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La Traviata

Lacoste

Review by Maria Samara, an opera lover

If I said that what I experienced last Sunday at the Bühne of Luzerner Theater was an amazing premiere of Giuseppe Verdi’s “La Traviata” and one of the most powerful, intimate, pure, and unique ones I have ever seen, it could only be an understatement.   After successfully putting it on stage in Hannover, director Benedikt von Peter and his team managed to re-introduce us to one of the most tragic love stories ever known.  And I say “re-introduce” us, as he and his team, successfully managed to bring Dumas old and classic story – this masterpiece of love- up to date; To take it to another level; To make it new.

An utterly minimalistic set, nothing like the heavy and “loud” ones we are used to, helps bring the audiences focus to the “here and now”, and becomes the scene for Violeta’s “Monologue to Love”.   Nicole Chevalier, as Violeta, is able to successfully bring to life the director’s original idea. Being alone on stage, for the whole 2 hours and 20 minutes of the play, she managed to perform the demanding music of Verdi at the highest technical and expressional level (complex coloraturas, controlled lyricism) and the same time to completely inhabit the drama of a woman in love, of a woman confused, of a woman almost depressed, of a woman exposing her misery for us all to see, her desperation, her loneliness.  This feeling of loneliness and of solitude was made even more apparent by the physical absence of all other roles from the stage. All performed to perfection,  Alfredo (Diego Silva), Violeta’s love, Germont (Claudio Otelli), Alfredo’s father, Flora (Karin Torbjörnsdottir), Annina (Sarah A. Huderew), Gastone/Giuseppe (Robert Maszl), Baron Douphol (Jason Cox), Marchese D’ Obigny (Bernt Ola Volunghogen), Dottore Grenvil (Vuyani Mlinde), Commissionario (Robert Hyunghoon Lee), the Choir of the Luzerner Theater, are all performing from the upper level of the Theater, providing us with a “here” but the same time “far-away” element and that makes it even more intense for the audience.  The Luzerner Sinfonieorchester plays on stage behind a see-through curtain, and manages to mirror Violeta’s passion, desperation, and energy with perfect accuracy, technical proficiency and precise colour.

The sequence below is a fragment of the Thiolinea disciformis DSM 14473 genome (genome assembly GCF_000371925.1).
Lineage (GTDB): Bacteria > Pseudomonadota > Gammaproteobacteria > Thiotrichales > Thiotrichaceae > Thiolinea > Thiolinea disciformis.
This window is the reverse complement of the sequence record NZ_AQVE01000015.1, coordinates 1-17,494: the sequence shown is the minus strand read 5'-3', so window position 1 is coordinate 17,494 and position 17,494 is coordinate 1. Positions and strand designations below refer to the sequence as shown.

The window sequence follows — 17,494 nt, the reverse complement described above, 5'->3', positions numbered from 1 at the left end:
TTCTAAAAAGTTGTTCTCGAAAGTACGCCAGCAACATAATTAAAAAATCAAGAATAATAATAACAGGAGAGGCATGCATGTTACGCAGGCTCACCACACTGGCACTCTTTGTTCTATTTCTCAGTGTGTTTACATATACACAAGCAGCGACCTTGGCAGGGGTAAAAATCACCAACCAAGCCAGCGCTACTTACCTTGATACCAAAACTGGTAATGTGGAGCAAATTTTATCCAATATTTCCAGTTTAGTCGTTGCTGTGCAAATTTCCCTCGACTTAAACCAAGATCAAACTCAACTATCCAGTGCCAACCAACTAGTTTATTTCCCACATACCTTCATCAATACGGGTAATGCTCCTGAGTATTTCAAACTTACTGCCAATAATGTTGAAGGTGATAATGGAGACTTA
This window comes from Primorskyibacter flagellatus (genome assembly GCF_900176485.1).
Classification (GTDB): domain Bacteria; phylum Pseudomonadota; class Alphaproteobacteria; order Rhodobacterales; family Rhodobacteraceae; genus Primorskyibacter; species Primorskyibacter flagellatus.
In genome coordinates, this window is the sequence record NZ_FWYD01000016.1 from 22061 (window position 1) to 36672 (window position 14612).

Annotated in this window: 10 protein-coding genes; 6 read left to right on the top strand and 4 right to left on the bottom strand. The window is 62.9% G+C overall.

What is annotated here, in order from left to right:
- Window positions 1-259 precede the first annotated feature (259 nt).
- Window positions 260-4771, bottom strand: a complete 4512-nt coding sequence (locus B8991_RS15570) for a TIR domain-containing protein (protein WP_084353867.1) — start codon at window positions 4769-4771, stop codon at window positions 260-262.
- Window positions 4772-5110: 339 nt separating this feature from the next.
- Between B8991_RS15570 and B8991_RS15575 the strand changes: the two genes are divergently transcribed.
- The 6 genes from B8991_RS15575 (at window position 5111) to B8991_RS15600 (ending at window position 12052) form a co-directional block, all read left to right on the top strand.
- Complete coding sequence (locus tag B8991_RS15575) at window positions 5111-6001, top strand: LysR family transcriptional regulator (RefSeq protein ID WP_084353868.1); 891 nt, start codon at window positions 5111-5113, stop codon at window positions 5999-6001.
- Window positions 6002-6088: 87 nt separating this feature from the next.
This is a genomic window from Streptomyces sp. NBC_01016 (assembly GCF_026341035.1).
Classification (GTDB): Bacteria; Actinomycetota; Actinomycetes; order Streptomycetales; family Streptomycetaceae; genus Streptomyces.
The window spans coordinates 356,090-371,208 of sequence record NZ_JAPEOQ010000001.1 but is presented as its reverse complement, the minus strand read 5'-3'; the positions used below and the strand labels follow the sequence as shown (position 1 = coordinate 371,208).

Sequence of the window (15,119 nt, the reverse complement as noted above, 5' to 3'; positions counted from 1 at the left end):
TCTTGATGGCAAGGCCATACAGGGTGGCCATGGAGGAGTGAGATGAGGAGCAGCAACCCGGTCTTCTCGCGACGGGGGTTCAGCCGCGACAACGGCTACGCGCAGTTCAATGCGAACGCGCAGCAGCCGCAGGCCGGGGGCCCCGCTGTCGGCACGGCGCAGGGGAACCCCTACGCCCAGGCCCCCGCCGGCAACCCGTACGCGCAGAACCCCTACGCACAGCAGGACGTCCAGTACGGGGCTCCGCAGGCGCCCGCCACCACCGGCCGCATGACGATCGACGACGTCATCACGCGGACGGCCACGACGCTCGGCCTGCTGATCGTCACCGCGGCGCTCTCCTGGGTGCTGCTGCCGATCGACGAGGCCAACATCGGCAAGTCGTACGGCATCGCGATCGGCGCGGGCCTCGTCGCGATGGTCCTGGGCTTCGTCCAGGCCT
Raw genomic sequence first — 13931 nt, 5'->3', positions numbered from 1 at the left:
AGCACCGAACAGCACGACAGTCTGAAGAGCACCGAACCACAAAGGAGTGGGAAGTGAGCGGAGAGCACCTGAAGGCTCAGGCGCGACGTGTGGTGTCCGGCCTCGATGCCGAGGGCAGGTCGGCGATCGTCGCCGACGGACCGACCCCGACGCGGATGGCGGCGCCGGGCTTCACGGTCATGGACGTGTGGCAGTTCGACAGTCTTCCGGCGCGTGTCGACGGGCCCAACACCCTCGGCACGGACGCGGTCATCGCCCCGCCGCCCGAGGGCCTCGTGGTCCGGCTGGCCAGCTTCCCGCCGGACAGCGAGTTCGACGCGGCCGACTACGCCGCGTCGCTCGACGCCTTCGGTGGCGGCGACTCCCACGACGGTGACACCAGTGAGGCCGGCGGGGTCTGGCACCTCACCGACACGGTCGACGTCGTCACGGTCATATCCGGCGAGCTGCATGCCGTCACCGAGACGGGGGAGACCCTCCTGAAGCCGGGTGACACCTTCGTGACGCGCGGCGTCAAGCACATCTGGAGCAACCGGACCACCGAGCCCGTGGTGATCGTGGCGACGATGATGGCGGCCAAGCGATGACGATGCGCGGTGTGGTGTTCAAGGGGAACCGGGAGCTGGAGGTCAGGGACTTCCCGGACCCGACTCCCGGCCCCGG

Illuminating and hopeful is the finale Benedikt von Peter gives to this dramatic way through and out of the pain for Violeta – and the audience as well – choosing to keep her “standing” in the light at the last scene of the play, instead of laying in the dark.  That way, he gives another dimension to the idea of death and dying and takes away pain and despair from all of us.  After all, “Love is the pulse of the Universe”. (Liebe ist der Puls des Universum) and that can never die.

If not all the above, the 20 minutes of applause, can only be proof of an amazing performance.  Well done to you all. I know that I am definitely coming back.

More details here.

Next performances: 30.05; 01.06; 03.06; 07.06; 10.06

 

 

 

 

 

charlie.hartmann@livinginluzern.info